THE final that enthralled the nation will surely be the subject of DVDs and television documentaries and books in the months and years to come, and yet the hero at the centre of it all revealed yesterday that he had no intention of watching his historic match with Novak Djokovic in full in the near future – and may never do so.
“I don’t like watching the matches,” said Andy Murray, the darling of the sports nation and now the subject of fevered speculation about him becoming Sir Andy because of his exploits at Wimbledon. “I watched my whole match against Djokovic at the Olympics the night before the final but that was just to get some tactics and stuff. I knew that I’d won against him on that court before but I won’t watch the whole final back.
“I’ve seen the last game (the rollercoaster ride that eventually, after dizzying drama, saw him close out the final 6-4) but I won’t watch the whole match. I don’t know about never watching it again, but certainly not while I’m still playing and maybe never.”
Murray was also asked about the end of year BBC Sports Personality of the Year awards which he traditionally does not attend on account of its proximity to the Australian Open. The awards take place in December at which time Murray is in the midst of a warm-weather training camp in Miami which he sees as critical to him producing his best stuff in Melbourne the following month.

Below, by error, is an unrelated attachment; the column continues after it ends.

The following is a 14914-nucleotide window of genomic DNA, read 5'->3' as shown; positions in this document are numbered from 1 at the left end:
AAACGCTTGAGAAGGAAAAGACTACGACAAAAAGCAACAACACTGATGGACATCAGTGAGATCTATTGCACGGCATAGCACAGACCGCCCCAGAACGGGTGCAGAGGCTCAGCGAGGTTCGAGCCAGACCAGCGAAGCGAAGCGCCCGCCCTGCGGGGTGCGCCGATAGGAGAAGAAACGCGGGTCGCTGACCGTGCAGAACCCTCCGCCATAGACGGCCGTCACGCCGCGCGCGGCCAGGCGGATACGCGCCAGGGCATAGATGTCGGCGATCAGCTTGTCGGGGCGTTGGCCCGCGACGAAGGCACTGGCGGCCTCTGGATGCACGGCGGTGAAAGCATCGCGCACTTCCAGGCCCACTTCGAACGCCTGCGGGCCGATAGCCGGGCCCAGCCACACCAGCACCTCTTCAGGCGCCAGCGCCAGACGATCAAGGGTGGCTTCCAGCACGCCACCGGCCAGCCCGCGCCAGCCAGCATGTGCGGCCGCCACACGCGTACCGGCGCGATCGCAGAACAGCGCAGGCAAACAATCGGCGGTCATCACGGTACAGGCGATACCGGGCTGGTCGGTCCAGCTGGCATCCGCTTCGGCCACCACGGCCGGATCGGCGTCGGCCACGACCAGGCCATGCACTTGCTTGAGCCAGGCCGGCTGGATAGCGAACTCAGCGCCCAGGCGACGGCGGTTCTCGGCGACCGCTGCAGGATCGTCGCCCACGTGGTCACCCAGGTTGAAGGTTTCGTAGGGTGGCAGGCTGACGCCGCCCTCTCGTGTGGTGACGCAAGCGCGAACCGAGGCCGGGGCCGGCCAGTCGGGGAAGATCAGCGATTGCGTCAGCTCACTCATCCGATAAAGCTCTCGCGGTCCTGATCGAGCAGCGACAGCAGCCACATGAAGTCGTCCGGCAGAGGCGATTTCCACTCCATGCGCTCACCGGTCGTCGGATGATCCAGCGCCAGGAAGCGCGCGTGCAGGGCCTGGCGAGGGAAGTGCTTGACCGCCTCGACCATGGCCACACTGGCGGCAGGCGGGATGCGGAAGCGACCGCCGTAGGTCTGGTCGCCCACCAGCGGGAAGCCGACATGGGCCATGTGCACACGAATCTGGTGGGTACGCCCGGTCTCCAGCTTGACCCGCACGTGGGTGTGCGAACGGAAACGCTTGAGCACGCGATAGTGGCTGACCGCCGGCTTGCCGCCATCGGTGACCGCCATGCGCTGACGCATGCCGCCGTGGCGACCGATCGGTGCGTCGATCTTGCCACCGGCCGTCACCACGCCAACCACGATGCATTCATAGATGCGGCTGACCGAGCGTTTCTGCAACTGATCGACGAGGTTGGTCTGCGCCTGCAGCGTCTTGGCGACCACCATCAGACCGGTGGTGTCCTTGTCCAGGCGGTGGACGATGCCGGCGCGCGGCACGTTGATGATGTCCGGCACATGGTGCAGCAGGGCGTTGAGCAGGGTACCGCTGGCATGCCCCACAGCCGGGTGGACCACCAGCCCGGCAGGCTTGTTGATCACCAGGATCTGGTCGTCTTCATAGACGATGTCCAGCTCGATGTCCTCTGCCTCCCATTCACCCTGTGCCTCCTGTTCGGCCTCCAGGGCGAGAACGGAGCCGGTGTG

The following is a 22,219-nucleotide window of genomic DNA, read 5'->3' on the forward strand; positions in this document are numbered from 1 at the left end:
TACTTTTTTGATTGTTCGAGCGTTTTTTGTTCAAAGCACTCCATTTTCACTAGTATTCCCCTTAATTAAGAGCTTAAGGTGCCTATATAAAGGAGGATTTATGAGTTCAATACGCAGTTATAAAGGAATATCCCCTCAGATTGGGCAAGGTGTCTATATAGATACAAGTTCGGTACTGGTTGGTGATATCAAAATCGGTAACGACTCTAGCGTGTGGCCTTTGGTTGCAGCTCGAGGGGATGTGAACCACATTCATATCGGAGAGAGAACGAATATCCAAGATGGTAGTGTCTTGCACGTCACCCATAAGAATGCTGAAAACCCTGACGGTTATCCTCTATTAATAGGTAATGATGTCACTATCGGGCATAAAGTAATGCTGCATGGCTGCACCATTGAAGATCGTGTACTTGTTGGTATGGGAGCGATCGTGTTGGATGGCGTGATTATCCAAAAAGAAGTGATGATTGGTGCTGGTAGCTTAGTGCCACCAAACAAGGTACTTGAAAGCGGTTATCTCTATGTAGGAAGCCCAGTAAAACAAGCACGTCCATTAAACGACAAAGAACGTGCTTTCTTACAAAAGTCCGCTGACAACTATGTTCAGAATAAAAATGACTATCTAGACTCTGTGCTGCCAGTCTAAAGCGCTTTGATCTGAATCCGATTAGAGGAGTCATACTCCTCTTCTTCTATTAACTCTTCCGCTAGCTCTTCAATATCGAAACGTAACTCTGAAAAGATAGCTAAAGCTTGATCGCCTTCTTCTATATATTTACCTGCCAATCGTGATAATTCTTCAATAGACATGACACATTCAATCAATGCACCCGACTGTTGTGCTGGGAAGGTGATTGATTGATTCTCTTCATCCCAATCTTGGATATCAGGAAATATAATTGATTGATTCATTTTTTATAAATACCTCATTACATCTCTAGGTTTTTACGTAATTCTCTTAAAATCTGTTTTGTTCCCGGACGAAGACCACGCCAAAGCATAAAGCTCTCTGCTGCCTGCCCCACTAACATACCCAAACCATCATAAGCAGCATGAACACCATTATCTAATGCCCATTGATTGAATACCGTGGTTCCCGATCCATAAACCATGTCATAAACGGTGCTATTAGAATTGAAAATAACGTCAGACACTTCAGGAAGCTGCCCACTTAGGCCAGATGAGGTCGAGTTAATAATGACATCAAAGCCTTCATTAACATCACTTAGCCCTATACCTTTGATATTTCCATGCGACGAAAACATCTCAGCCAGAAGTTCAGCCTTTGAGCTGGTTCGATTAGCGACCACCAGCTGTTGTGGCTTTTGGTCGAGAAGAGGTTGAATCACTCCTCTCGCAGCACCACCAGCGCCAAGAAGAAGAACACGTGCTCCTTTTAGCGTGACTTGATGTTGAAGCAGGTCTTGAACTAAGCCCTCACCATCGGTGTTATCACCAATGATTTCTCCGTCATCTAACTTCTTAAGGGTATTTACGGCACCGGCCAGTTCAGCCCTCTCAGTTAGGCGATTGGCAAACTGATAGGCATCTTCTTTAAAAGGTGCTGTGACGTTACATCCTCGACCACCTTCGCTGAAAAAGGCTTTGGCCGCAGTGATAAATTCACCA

Murray is a roaring hot favourite to win the illustrious prize but, without presuming victory in the awards, he did not commit to changing his recent habit of staying away, which could raise all sorts of dilemmas for the BBC should their winner be given the award via video link. That is not the way they would want it to be.
Especially if Lennox Lewis is presenting it, as he did famously – and embarrassingly – last year when Murray made the podium. Lewis was frozen to the spot while awaiting direction in his ear-piece from a producer. The direction never came and Murray simply reached over and lifted his prize off the table, virtually presenting it to himself in a moment of high comedy.
“It’s a tough one for me because it’s December and I’m training in Miami and that’s one of the two times in the year when you get a proper training block,” he said. “That’s something I’ll have to talk through with my team because it’s such an important part of the year for me. Missing training could, potentially, cost me at the Australian Open. It’s so hot over there and conditions are so tough that you have to be as prepared as possible.
“Winning Wimbledon means most to me. It’s something I worked extremely hard for and the awards that come afterwards are just icing on the cake.”
Murray restated that he was determined that his life would not change as a result of his Wimbledon victory. “It depends on the way you look at it. I’m sure things will change, there will be a few more demands on my time and extra bits and pieces I will have to do, but in day-to-day living I don’t see what’s going to change.
“I’ll still train with the same people, I’ll still have the same family and friends around me and so long as I can keep it like that then I’ll be good.”